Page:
Getting the prizes right, as the Venice jury has this year, might seem an easy achievement when a festival is as thinned out as I have already complained this one was. Yet the last five days were stronger than the first five, and as a whole it amounted to the kind of programme that festival director Alberto Barbera says he wants in future – one more about discovery of new directors and films than with showcasing Hollywood on the Lido. Laudable as that aim may be, it will be interesting to see if the powers behind the festival will tolerate the consequent decline in international interest that will surely follow.
La Biennale di Venezia
27 August-6 September 2014 | Italy
Golden Lion for Best Film
A Pigeon Sat on a Branch Reflecting on Existence (Roy Andersson)
Silver Lion for Best Director
Andrei Konchalovsky for The Postman’s White Knights
Grand Jury Prize
The Look of Silence (Joshua Oppenheimer)
Adam Driver in Hungry Hearts (Saverio Costanzo)
Alba Rohrwacher in Hungry Hearts (Saverio Costanzo)
Marcello Mastroianni award for Best Young Actor or Actress
Romain Paul in Le Dernier coup de Marteau (Alix Delaporte)
Rakhshan Banietemad and Farid Mostafavi for Ghesseha (Tales) (Rakhshan Banietemad)
Special Jury Prize
Sivas (Kaan Müjdeci)
However thin the competition, it was happily appropriate that the most extreme work of authorial exactitude on show, Roy Andersson’s magnificent ‘third part of the trilogy’ A Pigeon sat on a Branch Reflecting on Existence, won the Golden Lion. Like its predecessors Songs from the Second Floor and You the Living, A Pigeon… is made up of interlinked sketches, most of which here concern Sam and Jonathan, lugubrious pals who sell novelty items, such as vampire teeth and Uncle One-Tooth masks. If you’re not careful about what you read, you’ll also hear too much about Limping Lotta’s Gothenburg bar where the troops of 1943 can get a shot of liquor in exchange for a kiss, and about the visit of King Charles XII to a present-day greasy spoon that plays a great rock ’n’ roll song called ‘Shimmy Doll’.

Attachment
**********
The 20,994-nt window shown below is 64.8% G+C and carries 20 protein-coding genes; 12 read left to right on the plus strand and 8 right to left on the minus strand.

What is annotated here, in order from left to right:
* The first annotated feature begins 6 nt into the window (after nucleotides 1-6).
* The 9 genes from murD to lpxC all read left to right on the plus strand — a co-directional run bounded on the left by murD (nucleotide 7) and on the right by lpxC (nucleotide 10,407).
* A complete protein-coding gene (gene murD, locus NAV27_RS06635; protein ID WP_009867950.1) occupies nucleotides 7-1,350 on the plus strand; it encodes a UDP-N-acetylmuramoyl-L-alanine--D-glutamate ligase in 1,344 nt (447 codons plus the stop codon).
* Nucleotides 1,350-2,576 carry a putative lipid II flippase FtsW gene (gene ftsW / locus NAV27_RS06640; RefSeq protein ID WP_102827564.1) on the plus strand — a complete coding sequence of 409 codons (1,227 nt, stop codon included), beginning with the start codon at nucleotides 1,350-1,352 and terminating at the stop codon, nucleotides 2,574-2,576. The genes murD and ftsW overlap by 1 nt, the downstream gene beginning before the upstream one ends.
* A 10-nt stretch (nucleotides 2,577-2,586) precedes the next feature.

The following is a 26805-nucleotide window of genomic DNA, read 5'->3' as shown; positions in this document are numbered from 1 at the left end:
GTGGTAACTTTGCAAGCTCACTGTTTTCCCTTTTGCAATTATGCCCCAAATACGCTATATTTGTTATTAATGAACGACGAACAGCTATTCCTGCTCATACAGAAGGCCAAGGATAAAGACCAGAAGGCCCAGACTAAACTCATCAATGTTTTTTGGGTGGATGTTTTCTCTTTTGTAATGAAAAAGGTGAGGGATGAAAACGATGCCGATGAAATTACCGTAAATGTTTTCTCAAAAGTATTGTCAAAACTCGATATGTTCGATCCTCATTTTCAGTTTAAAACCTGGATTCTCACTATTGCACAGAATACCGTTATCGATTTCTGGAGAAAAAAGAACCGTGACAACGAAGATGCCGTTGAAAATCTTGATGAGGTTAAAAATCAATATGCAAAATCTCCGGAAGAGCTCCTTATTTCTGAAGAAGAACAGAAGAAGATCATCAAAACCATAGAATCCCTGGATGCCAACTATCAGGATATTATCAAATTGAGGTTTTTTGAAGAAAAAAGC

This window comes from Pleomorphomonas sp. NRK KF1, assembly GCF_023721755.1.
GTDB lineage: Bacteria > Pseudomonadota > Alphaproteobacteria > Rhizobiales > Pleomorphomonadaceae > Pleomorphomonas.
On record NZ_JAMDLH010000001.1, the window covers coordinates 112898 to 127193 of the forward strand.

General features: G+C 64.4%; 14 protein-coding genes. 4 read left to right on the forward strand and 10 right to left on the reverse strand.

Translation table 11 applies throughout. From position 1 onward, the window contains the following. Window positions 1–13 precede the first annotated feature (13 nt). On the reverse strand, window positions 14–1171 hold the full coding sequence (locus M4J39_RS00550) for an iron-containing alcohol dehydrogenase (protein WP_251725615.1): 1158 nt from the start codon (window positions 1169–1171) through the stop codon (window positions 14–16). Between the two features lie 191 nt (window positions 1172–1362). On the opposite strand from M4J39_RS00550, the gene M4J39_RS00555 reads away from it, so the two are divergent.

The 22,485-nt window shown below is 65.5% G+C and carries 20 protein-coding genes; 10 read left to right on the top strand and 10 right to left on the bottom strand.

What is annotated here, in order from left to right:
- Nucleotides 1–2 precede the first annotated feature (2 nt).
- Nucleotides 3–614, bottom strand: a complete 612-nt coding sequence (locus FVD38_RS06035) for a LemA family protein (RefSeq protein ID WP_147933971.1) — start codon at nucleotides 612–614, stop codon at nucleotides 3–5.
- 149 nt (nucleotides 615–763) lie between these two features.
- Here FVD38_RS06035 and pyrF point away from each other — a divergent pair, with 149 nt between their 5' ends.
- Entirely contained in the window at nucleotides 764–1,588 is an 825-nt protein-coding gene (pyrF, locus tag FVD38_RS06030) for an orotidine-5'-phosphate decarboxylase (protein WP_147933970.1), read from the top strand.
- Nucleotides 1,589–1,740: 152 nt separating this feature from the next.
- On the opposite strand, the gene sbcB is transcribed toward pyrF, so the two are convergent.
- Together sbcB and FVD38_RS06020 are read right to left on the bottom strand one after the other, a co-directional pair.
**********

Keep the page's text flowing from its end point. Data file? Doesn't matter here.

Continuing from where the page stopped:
That Joshua Oppenheimer’s The Look of Silence won the Grand Jury prize and that Adam Driver and Alba Rohrwacher won the two acting prizes as the best things about the flawed relationship drama Hungry Hearts (see my last post for both) could not be argued with. But I was mildly surprised that Andrei Konchalovsky won the Silver Lion for best director with his semi-improvised lakeside drama The Postman’s White Knights. Shot in a lo-fi digital format, the film follows Lyokha, a sad clown character played winningly by real postman Aleksey Tryapitshy, as he scuds across the lake in his speedboat and links together various minor made-up dramas, all portrayed with panache by real locals. The film has much sympathetic crowd-pleasing charm and some great shots, and gives a keen insight into rural Russian life – but it also cleaves to the cutesie every chance it gets.
I preferred Wang Xiaoshuai’s Red Amnesia, a subtly complex intrigue that focuses on Deng Meijuan (played by stage veteran Lu Zhong), an elderly Beijing grandmother, just as she’s reaching an age where her two sons – one a well-off family man, the other a gay hairdresser – are considering her future. She lives alone in her own apartment, yet constantly tries to interfere in her offspring’s lives. Her building suffers from regular break-ins, and a young man in a red baseball cap may be stalking her. These elements are handled deftly to stimulate genuine suspense and intellectual curiosity as the hidden historical nature of the threat to her comes slowly to the surface. The only aspect that mars this well-constructed and expertly acted film is the very ordinary digital cinematography.